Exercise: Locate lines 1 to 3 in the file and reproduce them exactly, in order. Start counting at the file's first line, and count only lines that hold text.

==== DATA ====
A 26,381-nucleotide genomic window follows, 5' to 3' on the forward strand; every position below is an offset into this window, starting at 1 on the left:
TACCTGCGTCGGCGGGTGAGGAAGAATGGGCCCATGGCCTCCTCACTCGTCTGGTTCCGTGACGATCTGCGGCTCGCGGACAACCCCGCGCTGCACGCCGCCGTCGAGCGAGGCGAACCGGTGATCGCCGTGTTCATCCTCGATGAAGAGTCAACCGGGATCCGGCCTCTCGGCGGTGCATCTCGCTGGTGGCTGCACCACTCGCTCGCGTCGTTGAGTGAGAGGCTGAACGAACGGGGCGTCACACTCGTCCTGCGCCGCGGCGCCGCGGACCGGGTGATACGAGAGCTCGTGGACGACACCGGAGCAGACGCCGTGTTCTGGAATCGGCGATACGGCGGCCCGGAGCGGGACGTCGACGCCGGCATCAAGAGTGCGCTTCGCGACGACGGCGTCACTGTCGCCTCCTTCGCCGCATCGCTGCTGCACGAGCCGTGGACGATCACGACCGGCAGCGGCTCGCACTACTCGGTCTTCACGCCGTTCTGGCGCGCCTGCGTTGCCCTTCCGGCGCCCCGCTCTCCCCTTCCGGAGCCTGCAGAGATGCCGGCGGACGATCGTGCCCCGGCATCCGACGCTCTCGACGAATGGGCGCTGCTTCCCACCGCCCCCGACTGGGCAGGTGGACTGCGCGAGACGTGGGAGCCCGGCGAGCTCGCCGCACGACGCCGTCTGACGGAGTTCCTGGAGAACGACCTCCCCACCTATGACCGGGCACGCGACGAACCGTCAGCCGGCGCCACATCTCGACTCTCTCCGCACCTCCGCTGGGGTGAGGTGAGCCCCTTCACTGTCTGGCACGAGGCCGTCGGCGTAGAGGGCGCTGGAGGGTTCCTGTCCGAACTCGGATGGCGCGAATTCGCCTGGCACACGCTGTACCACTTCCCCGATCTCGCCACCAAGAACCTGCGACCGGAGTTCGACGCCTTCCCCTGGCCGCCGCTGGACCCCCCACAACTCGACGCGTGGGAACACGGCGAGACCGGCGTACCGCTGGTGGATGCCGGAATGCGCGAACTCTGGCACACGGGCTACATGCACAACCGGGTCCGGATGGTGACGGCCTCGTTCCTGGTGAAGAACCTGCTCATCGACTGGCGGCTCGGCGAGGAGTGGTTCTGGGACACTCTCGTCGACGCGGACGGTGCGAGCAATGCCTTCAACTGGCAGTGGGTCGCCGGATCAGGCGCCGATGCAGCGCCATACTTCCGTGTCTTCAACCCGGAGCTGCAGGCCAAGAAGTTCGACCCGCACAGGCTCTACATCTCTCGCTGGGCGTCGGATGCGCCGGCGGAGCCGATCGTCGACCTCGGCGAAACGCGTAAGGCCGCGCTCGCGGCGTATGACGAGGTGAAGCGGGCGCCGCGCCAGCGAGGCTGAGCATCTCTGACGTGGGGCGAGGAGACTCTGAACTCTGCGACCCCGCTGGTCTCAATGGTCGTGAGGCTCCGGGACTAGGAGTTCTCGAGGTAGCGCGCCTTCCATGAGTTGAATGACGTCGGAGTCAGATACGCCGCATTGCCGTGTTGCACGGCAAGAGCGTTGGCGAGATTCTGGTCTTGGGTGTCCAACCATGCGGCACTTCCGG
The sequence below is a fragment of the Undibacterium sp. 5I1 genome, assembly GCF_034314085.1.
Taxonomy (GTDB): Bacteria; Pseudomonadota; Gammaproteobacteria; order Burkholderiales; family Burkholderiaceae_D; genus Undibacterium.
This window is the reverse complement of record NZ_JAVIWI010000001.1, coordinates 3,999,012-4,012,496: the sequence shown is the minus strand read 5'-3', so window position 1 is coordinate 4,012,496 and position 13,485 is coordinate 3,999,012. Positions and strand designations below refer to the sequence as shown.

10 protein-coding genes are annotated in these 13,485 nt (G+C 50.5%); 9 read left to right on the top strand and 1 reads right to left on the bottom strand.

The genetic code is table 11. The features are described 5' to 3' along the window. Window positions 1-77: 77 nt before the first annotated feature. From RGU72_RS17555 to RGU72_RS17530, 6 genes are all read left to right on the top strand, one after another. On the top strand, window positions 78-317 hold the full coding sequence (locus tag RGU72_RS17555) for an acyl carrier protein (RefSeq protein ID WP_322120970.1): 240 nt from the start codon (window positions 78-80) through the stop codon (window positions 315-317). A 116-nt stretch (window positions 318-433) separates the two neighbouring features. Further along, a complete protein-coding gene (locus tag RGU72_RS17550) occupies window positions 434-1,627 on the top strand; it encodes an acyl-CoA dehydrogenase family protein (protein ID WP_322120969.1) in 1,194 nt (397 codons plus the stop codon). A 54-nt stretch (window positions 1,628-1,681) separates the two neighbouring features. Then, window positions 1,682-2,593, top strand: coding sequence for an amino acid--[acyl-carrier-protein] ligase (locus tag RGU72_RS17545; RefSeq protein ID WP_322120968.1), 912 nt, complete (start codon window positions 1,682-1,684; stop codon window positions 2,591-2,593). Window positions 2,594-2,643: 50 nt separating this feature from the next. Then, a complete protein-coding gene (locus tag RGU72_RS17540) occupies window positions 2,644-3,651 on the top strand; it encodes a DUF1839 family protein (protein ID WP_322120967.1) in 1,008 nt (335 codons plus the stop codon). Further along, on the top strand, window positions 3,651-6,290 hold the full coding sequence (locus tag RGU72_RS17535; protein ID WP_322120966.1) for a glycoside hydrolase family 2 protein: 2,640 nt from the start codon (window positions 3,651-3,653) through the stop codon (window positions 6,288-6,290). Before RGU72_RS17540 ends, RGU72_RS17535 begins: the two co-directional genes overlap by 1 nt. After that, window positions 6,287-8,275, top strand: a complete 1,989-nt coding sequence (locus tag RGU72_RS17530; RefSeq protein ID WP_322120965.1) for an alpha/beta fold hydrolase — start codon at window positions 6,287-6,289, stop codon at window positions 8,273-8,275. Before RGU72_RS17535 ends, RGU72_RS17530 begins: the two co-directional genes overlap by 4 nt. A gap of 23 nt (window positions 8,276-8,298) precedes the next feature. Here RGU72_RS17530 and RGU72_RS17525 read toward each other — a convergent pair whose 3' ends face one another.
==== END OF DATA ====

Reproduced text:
A 26,381-nucleotide genomic window follows, 5' to 3' on the forward strand; every position below is an offset into this window, starting at 1 on the left:
TACCTGCGTCGGCGGGTGAGGAAGAATGGGCCCATGGCCTCCTCACTCGTCTGGTTCCGTGACGATCTGCGGCTCGCGGACAACCCCGCGCTGCACGCCGCCGTCGAGCGAGGCGAACCGGTGATCGCCGTGTTCATCCTCGATGAAGAGTCAACCGGGATCCGGCCTCTCGGCGGTGCATCTCGCTGGTGGCTGCACCACTCGCTCGCGTCGTTGAGTGAGAGGCTGAACGAACGGGGCGTCACACTCGTCCTGCGCCGCGGCGCCGCGGACCGGGTGATACGAGAGCTCGTGGACGACACCGGAGCAGACGCCGTGTTCTGGAATCGGCGATACGGCGGCCCGGAGCGGGACGTCGACGCCGGCATCAAGAGTGCGCTTCGCGACGACGGCGTCACTGTCGCCTCCTTCGCCGCATCGCTGCTGCACGAGCCGTGGACGATCACGACCGGCAGCGGCTCGCACTACTCGGTCTTCACGCCGTTCTGGCGCGCCTGCGTTGCCCTTCCGGCGCCCCGCTCTCCCCTTCCGGAGCCTGCAGAGATGCCGGCGGACGATCGTGCCCCGGCATCCGACGCTCTCGACGAATGGGCGCTGCTTCCCACCGCCCCCGACTGGGCAGGTGGACTGCGCGAGACGTGGGAGCCCGGCGAGCTCGCCGCACGACGCCGTCTGACGGAGTTCCTGGAGAACGACCTCCCCACCTATGACCGGGCACGCGACGAACCGTCAGCCGGCGCCACATCTCGACTCTCTCCGCACCTCCGCTGGGGTGAGGTGAGCCCCTTCACTGTCTGGCACGAGGCCGTCGGCGTAGAGGGCGCTGGAGGGTTCCTGTCCGAACTCGGATGGCGCGAATTCGCCTGGCACACGCTGTACCACTTCCCCGATCTCGCCACCAAGAACCTGCGACCGGAGTTCGACGCCTTCCCCTGGCCGCCGCTGGACCCCCCACAACTCGACGCGTGGGAACACGGCGAGACCGGCGTACCGCTGGTGGATGCCGGAATGCGCGAACTCTGGCACACGGGCTACATGCACAACCGGGTCCGGATGGTGACGGCCTCGTTCCTGGTGAAGAACCTGCTCATCGACTGGCGGCTCGGCGAGGAGTGGTTCTGGGACACTCTCGTCGACGCGGACGGTGCGAGCAATGCCTTCAACTGGCAGTGGGTCGCCGGATCAGGCGCCGATGCAGCGCCATACTTCCGTGTCTTCAACCCGGAGCTGCAGGCCAAGAAGTTCGACCCGCACAGGCTCTACATCTCTCGCTGGGCGTCGGATGCGCCGGCGGAGCCGATCGTCGACCTCGGCGAAACGCGTAAGGCCGCGCTCGCGGCGTATGACGAGGTGAAGCGGGCGCCGCGCCAGCGAGGCTGAGCATCTCTGACGTGGGGCGAGGAGACTCTGAACTCTGCGACCCCGCTGGTCTCAATGGTCGTGAGGCTCCGGGACTAGGAGTTCTCGAGGTAGCGCGCCTTCCATGAGTTGAATGACGTCGGAGTCAGATACGCCGCATTGCCGTGTTGCACGGCAAGAGCGTTGGCGAGATTCTGGTCTTGGGTGTCCAACCATGCGGCACTTCCGG
The sequence below is a fragment of the Undibacterium sp. 5I1 genome, assembly GCF_034314085.1.